Churchgoers outside a chapel in the mountain village of Zapata, Yajalon municipality. About a year after I made this photograph, local papers reported that five children under the age of two had died from a wave of respiratory infections in Zapata. One of the main demands of the Zapatista Army in 1994 was adequate healthcare in indigenous and rural communities, but many remain isolated from medical attention. Emiliano Zapata, Yajalon, 2011.

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REBEL TERRITORY


On New Year's Day, 1994, the world awoke to news of an uprising in southern Mexico. The Zapatista Army of National Liberation, an indigenous guerrilla that had been organizing in secret for a decade, had occupied cities in the state of Chiapas and declared war on the Mexican government. Their demands were basic human rights: land, work, healthcare, education, and justice. It was the last in a long line of attempts at leftist revolution that rocked Latin America during the Cold War era.


At the time, Chiapas was one of the poorest states in Mexico, and the colonial legacy of Indian exploitation was ingrained in its economic and social system. The Zapatista Uprising set off national dialogue and progress around indigenous rights, but it also brought years of counterinsurgency warfare, polarization, and violence to the communities of Chiapas. Negotiations with the rebels eventually broke down, and the state remains militarized today. I began this series in 2011 to look at life in Chiapas on the 20th anniversary of the uprising.

Members of the Mexican Army march in the Independence Day Parade in San Cristobal de Las Casas, the biggest city taken by the Zapatistas in 1994. Tens of thousands of soldiers were sent to Chiapas after the uprising, and military bases can still be seen all over the state. September 16, 2014.

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Posters and murals cover a building in the village of Acteal. On December 22, 1997, 14 children and 27 adults were murdered here in what is known as the Acteal Massacre. The victims were among thousands of people displaced by paramilitary terror in the region, and were targeted for being members of Las Abejes, a Catholic activist organization that sympathized with Zapatista demands but opposed their use of violence. Acteal, Chenalho municipality, 2014.

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Tomas and Fernando burn trash across the street from their house on a Saturday afternoon. After the Zapatista Uprising, government officials promised to lift Chiapas out of poverty and address the rebellion's roots, but in practice the response was militarization. According to CONEVAL data, nine of the fifteen poorest districts in Mexico were in Chiapas as of 2010, including San Juan Cancuc at number three. San Juan Cancuc municipality, 2014.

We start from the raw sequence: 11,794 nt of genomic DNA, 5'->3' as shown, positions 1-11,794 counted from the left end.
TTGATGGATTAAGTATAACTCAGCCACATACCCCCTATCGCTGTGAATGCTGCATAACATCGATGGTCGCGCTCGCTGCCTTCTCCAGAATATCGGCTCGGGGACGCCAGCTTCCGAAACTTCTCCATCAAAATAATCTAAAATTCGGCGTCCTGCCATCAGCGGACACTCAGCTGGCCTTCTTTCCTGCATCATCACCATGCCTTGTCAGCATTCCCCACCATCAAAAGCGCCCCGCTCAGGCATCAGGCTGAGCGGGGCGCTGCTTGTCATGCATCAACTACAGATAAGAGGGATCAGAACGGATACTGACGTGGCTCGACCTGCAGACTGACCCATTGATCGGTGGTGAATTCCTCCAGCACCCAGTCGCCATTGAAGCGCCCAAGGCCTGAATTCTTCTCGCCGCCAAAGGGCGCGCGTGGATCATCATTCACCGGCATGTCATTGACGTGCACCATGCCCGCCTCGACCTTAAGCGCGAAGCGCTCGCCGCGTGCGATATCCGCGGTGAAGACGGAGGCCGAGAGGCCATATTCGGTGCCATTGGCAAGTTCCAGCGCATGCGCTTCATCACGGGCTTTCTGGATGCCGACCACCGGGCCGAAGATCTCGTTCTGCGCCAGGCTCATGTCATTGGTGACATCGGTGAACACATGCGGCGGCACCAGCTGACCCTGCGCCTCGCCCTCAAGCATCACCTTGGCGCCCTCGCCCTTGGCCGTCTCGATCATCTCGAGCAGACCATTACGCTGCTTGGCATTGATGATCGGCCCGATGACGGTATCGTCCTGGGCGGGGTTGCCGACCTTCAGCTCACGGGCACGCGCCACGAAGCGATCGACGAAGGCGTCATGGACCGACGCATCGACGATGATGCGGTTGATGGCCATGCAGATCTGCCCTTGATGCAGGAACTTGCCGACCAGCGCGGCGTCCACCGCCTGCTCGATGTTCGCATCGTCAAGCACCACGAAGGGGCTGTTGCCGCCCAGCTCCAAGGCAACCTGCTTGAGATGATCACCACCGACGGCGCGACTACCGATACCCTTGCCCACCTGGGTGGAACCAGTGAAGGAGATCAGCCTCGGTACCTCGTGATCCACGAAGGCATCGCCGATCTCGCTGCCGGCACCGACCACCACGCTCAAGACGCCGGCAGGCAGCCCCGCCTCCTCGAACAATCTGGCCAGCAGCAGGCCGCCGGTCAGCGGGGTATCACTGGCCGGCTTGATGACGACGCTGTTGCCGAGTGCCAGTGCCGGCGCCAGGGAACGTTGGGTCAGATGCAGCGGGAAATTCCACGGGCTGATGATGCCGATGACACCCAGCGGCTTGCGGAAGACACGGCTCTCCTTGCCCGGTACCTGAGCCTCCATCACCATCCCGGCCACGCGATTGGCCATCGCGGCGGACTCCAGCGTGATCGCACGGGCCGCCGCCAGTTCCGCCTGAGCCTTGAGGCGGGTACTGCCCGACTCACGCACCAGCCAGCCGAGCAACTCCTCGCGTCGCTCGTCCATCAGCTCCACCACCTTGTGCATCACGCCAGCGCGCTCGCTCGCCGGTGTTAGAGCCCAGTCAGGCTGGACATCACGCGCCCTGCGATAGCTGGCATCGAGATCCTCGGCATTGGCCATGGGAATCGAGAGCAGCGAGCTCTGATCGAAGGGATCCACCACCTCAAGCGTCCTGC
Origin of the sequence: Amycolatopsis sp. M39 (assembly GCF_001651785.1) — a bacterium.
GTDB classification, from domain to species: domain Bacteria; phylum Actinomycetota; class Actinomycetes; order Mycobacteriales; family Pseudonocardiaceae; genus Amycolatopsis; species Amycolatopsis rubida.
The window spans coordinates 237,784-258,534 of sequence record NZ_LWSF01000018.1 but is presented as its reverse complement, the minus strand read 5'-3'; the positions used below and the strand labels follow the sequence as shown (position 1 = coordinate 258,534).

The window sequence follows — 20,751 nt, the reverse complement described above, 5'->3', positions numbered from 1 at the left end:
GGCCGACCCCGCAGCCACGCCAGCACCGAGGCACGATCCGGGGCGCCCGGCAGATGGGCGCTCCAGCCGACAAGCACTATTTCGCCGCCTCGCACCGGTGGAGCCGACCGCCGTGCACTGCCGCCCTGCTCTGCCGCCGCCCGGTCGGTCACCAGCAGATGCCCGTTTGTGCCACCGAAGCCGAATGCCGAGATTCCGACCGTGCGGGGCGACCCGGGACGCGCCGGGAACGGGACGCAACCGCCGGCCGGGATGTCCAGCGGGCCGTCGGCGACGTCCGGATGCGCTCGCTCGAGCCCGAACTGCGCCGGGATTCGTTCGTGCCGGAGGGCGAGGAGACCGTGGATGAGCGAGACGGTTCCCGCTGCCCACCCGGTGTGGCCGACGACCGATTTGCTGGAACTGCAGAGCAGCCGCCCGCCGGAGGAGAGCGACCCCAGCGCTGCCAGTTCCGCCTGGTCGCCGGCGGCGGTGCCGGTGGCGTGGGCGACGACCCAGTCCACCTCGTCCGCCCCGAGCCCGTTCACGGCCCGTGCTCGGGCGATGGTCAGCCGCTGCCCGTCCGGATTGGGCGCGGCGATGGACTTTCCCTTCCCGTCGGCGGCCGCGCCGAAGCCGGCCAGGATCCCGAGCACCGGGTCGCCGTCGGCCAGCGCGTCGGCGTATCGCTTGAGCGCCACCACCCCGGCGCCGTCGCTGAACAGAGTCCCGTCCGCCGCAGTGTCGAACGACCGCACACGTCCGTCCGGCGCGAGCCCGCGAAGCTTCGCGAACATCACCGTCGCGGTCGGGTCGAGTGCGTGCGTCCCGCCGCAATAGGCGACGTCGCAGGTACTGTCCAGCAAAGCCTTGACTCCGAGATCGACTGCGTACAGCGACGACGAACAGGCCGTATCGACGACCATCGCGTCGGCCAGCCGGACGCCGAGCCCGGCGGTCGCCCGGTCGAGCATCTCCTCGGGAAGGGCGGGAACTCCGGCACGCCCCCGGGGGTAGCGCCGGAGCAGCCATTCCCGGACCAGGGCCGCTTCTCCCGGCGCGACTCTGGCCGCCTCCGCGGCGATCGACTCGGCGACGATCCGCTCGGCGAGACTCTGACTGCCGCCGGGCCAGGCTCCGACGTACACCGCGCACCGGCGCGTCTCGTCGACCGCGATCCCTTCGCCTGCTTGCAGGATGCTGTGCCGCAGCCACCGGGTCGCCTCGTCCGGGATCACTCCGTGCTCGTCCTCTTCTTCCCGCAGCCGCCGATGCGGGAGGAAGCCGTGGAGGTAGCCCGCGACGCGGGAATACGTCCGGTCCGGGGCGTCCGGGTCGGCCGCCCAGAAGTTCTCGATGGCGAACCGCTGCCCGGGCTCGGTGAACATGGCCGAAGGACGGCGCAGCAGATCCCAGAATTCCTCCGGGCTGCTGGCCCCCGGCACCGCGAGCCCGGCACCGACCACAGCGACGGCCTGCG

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Chamula municipality, 2014.

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Zapatista teachers and international supporters sing the Zapatista hymn at The Little School, an initiative created to teach outsiders about the movement's methods of resistance. The Zapatistas attracted masses of sympathizers after the uprising, with revolutionary communiques that reached readers around the world at the dawn of the internet age. Autonomous Government Center of La Realidad, 2014.

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Zapatistas welcome sympathizers to The Little School. The Zapatista, who still number in the tens of thousands, have been nonviolent since a cease-fire was called on January 12, 1994, and live in communities that reject all government services and interference. Good Government Center of La Realidad, 2014.

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A sign marks a rural Zapatista village: "You are in Zapatista rebel territory. Here the people order and the government obeys." Zona Norte, 2012.

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Poster depicting a Zapatista and a Black Panther as two halves of the same person. San Cristobal de las Casas, 2012.

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A young woman from Zinacantan municipality at a chain store in San Cristobal de Las Casas. In pre-rebellion San Cristobal, a colonial bastion where descendants of the Spanish and mestizos were considered superior, it would have been unheard of to see an indigenous family at a place like the mall. San Cristobal de Las Casas, 2014.

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A group of people who had invaded Rancho Elar, a local farm owned by an American expatriate, finish a march in San Cristobal de Las Casas. They falsely claimed to be Zapatistas but were soon expelled from the property by police. The Zapatista practice of "recuperating" lands from large, exploitative haciendas has been misappropriated in the years since the rebellion, with some groups using it as a pretext for invading small farms. As a result many locals now view Zapatistas as thieves. San Cristobal de Las Casas, 2012.

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High schoolers look for their friends after marching in the Independence Day Parade. San Cristobal de Las Casas, 2014.

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Zapatistas light sparklers during a celebration of the 21st anniversary of the 1994 uprising. Oventic, New Year's Eve, 2015.

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